Anna: The Female Fascist

Anna craves security and attention. But yesterday is gone

(This story deals with graphic racism. I felt it was important to share how racism still exists and continues in European women’s consciousnesses. I’ve based this on my experience and readings of racist women online.)

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Her mother used to pull up her boots with red raw hands and grin at her through a haze of exhaled air. She had been hailed as a beautiful child in the urban carcass of the crumbling town, big blue eyes and fair Slavic hair. The sort that the communist posters of yesterday adored as the children of tomorrow.

Black children disgusted and intimidated her now, twenty years later. She was filled with a loathing at the sight of their proud afro curls and dark, unapologetic eyes. In her day, they knew to lower their eyes and hide their differences. Now they weren’t ashamed. She felt nothing but hatred for them, replacing the narrative on what had made her precious and beautiful. It wasn’t enough to be blonde and petite anymore, oh no, now you needed diversity. She scorned the round plump figures of women online, typing ugly words on the hair and skin of women darker than herself, finding comfort in her power. The final crumbling morsels of her superiority.

She watched the children, wrapped up warm in cheerful pinks and blues, swinging from the bars of the playground. Why were they here? She spat in her head. This was where her people were. This was her land. Her childhood. Disgusting, ugly people. She imagined herself going up to the smiling woman in the blue hijab and choking her, beating her with her fists. She imagined the bruises ripening like roses on the woman’s flawless brown skin, each punch to her stomach making sure that more of her kind weren’t born. They were like insects to her, parasites.

The thought of the woman screaming made her laugh out loud. The hijabed lady turned and smiled at her with a warm, welcoming smile. Anna didn’t smile back, seething with rage at the foreign woman’s confidence. The children kept playing.

The modern world scared her. All that was stable and sure as a young girl was gone. She had been what was considered the height of beauty; pale, thin, blonde, ice blue stare. She had fought for her slimness, faint with hunger, for what she deserved. A husband. A good husband who would provide and get her out of the hell of this concrete wasteland with her red faced alcoholic mother and a dead end economy

But that was gone now. Gone with the tides of a changing world, sweeping over Russia and Europe in a mass of diversity and autonomy. She loathed women with their defined plumpness and educated ways and laughter at her obsessive conservatism. She loathed their proud blackness, high flying careers, western politics and tolerance of gay men who riddled her with disgust. They laughed at her when she complained about having to work. They had everything. They had tomorrow. Women like her were flotsam and jetsam in the current of a bygone era.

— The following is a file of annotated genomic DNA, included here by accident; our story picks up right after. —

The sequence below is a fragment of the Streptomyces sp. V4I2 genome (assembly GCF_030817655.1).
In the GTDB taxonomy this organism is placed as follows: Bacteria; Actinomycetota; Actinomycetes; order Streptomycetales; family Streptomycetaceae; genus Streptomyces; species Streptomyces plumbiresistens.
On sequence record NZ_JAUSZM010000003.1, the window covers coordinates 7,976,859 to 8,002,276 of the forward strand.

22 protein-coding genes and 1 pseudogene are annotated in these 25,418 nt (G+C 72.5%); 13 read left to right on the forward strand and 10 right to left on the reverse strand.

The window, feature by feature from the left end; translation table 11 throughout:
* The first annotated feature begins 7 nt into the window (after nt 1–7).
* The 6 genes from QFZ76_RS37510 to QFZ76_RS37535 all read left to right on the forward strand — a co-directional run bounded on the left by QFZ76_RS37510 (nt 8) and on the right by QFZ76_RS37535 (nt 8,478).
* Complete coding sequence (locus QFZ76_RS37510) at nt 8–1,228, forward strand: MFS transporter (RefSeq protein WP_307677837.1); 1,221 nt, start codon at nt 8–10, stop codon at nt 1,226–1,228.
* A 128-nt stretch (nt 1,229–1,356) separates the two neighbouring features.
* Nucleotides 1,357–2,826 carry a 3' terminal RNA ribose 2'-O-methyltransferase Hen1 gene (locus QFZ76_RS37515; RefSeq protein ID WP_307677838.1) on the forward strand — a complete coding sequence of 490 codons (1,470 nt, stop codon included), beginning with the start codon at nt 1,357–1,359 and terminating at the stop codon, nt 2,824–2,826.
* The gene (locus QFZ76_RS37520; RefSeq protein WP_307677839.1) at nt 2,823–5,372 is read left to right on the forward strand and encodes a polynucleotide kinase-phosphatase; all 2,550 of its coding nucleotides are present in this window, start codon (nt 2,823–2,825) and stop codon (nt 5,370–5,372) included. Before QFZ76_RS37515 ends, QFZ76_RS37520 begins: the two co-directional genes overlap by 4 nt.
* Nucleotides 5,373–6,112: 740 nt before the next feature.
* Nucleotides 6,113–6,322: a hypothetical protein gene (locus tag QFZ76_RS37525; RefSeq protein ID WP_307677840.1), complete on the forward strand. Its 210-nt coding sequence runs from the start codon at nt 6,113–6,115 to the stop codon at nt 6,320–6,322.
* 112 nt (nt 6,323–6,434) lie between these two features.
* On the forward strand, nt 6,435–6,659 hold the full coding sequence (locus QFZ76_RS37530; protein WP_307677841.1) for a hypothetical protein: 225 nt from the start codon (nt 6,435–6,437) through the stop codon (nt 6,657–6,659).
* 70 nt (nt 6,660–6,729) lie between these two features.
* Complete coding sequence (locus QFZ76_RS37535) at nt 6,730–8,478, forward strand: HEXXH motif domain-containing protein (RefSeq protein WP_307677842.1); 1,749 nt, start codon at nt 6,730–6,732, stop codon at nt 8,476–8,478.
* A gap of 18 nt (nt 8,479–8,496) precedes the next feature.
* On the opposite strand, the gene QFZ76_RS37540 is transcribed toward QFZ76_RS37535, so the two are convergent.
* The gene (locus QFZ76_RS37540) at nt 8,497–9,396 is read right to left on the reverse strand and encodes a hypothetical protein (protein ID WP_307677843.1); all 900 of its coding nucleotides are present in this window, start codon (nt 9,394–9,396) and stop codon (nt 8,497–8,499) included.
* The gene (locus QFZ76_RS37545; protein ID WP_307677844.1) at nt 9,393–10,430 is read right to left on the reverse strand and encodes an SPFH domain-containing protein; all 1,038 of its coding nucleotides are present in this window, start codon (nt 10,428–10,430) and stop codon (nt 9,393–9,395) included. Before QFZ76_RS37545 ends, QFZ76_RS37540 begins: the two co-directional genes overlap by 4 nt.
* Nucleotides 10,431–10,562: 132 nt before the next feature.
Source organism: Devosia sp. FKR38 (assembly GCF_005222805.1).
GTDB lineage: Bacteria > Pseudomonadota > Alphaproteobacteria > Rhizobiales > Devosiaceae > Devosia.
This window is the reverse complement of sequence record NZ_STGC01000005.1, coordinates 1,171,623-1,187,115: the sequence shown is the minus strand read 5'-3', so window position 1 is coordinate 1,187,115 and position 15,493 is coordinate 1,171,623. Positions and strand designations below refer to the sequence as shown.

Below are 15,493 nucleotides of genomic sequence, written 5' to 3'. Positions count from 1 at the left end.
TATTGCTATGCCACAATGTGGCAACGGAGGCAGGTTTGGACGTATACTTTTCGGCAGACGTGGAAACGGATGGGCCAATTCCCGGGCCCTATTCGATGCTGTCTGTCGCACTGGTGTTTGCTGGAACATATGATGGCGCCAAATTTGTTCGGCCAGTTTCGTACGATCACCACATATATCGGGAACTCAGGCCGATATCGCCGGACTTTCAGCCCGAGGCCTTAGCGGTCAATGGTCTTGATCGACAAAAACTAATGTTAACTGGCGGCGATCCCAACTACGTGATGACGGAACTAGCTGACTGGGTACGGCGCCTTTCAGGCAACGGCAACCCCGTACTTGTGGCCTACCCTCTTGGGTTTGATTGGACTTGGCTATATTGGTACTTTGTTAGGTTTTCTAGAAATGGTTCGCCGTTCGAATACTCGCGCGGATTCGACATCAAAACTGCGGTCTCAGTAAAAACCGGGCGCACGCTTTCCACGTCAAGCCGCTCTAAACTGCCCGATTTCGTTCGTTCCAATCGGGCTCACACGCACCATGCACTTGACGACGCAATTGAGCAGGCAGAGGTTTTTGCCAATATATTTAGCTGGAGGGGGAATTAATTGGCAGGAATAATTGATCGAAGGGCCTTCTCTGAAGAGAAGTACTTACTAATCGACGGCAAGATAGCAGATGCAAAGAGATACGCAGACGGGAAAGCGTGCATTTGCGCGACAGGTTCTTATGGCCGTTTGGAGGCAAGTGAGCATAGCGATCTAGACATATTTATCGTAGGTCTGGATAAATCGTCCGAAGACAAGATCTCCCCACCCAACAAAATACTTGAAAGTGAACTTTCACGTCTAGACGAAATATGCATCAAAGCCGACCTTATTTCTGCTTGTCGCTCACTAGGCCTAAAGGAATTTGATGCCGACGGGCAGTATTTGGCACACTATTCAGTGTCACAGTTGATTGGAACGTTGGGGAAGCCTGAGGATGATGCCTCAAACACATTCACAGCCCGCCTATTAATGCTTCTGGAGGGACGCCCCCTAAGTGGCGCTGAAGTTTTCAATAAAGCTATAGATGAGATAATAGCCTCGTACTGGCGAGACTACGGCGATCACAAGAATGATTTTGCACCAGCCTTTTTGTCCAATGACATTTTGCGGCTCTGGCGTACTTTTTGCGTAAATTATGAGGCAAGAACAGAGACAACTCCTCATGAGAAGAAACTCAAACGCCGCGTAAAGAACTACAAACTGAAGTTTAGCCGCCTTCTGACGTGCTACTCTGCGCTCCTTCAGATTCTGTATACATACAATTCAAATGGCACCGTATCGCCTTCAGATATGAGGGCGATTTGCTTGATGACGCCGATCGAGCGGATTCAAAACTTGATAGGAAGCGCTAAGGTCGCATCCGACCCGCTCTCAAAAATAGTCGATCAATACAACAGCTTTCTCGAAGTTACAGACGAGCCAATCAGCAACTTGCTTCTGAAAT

It isn’t enough to be blonde and pretty

It isn’t enough to be blonde and pretty

It isn’t enough to be blonde and pretty

“Excuse me?” The dark skinned woman said to her, forcing Anna back to the park. Anna stared up at her beaming wide lips. “Can you watch my two girls there? I have to go change this one,” she said, gesticulating to the little lump in the pushchair. “Won’t be a sec!”

“No.” Anna spat at her, rising off the bench, filled with a gleeful rage. “I won’t. You- all of you- don’t belong here.” The gushing venom of her words stung the sides of her lungs. She felt powerful. She felt heard.

“I’m sorry?” The woman looked stunned, frightened.

“Your disgusting little brood don’t belong here. You are fucking destroying this country. Go back to Africa, whore.”

“I grew up here.” The woman said quietly. Anna spat at the floor.

“Weeds grow anywhere, kuchka.”

The woman looked at her, calmly, her eyes filled with a knowledge and power that unsettled Anna deeply. Then she smiled, soothing the crying baby with a fingertip.

“Come on, kids!” She said brightly. “We’re going to the bakery. For gingerbread!” The children clamoured in excitement, dashing towards her. Anna felt unsettled, confused at the lack of the woman’s tears or fear.

“We will fight back!” Anna shouted, half screaming. “You won’t conquer us!”

The woman smiled again, picking up one of her daughters and walking away. The little girl nestled against her armpit.

“Mummy, what is that lady angry about?”

The woman paused. “Herself.”

Written by

24 year old with an awful lot to say about everything. Opinions entirely my own. Usually. madelaine@madelainehanson.co.uk

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